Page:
When Montgomery Gentry posited in 1999 that “tattoos and scars are different things,” it was to argue that scars had a deeper, truer meaning. Two characters in the song are interacting, a young man who insists he’s “older than you think” and an old man who retorts “you ain’t seen what I’ve seen.” This song popped into my head this morning. I was sitting in my office preparing for another day of attempting to teach the fine points of academic writing to college freshmen.
I have six tattoos. In my professional life, I’ve wavered between working hard to conceal my true identity to seem more “academic” and almost defiantly showing my true colors, those reds, greens, blacks, grays, blues, and oranges symbolizing milestones in my life. Like the young man in the song, I feel that these works of art represent a part of me, they show where I’ve been and what I’ve seen, but in a bright and colorful way. Three, visible with low collars and short sleeves, represent my children.
I also have many, many scars, some more visible than others, some quite psychological. If I were to wear the gluteus-hugging short-pants common to many women’s fashion during summers in warm states of America, one could clearly see, drawing accusatory white lines across my bared thighs, scars which will never tan. I once was prone to self-harm, and perhaps still am, though more in the sense of harsh words and excess calories.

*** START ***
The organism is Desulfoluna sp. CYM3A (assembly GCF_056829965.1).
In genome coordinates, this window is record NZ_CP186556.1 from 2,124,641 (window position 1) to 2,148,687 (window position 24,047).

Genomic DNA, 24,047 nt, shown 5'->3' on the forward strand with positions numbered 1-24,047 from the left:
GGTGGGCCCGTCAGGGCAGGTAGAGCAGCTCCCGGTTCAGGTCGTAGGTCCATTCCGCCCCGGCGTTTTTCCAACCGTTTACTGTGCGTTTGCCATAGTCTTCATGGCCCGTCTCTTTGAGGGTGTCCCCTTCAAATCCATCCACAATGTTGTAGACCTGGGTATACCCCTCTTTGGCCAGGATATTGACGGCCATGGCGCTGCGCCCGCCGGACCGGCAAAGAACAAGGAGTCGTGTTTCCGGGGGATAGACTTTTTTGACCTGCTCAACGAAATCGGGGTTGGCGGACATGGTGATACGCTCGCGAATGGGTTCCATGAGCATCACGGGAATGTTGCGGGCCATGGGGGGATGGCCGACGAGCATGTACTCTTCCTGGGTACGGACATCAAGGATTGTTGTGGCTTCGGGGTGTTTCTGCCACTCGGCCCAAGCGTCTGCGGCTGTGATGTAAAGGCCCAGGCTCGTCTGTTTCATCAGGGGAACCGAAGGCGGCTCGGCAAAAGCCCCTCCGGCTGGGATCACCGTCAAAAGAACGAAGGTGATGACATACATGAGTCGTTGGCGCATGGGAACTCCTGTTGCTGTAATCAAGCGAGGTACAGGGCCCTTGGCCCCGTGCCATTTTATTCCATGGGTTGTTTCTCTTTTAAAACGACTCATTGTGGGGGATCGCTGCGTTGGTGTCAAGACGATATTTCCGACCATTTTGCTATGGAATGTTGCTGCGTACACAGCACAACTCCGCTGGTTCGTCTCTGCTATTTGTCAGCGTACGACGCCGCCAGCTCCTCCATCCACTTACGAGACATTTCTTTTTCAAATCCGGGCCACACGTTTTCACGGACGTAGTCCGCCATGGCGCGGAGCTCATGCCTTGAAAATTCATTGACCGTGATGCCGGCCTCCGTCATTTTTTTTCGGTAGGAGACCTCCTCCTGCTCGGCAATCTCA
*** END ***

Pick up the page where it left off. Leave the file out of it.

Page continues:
Why would I ponder such things while preparing for a class today? My students will start work on the argumentative research essay today, the one essay type insisted upon by my university’s standard curriculum, and I was feeling self-conscious. You see, in spite of the best efforts of my tight budget and helpful friends, I don’t seem to have enough conservative outfits to wear to work. Also, it’s summertime; I reside in Texas and work in Louisiana, which means it is downright sweltering.
I chose a 3/4 sleeved shirt today which is somewhere between transparent and translucent, covering a tank top, which in turn covers my bra. The sleeves keep riding up, and the collar keeps slipping down. Even if everything stayed properly in place, one might begin to suspect that the images, distorted by fabric and blue-hue as they were, were indeed a part of my skin rather than a part of the blouse.
Of course, it’s likely that my students neither noticed or cared about my tattoos or my invisible and hidden scars, confronted as they were with my female facial hair I’m at constant war with myself about whether to accept or reject. It’s also likely that even that didn’t matter. Standing in front of them, an alleged authority on all things English, they likely only or at least mostly focused on learning or at least memorizing for as long as necessary the lessons I was trying to teach.
It is interesting that my professional life and home life differ so very greatly. At home, I am relaxed, open, caring, comfortable. I work hard at being the nicest person I can be, and at apologizing profusely when if I fail at that. I aspire to be gentle towards my children, even when they make mistakes. I am learning better ways to parent and to help my children learn both academically and in life. I am practicing a method of parenting and homeschooling which isn’t accepted widely by the people I’m surrounded by in my daily home life, though. At work, at least in front of my class, I’m outwardly confident, bold, assertive. At home, around other adults, I’m self-conscious, careful, meek.
I’m working on healing those scars.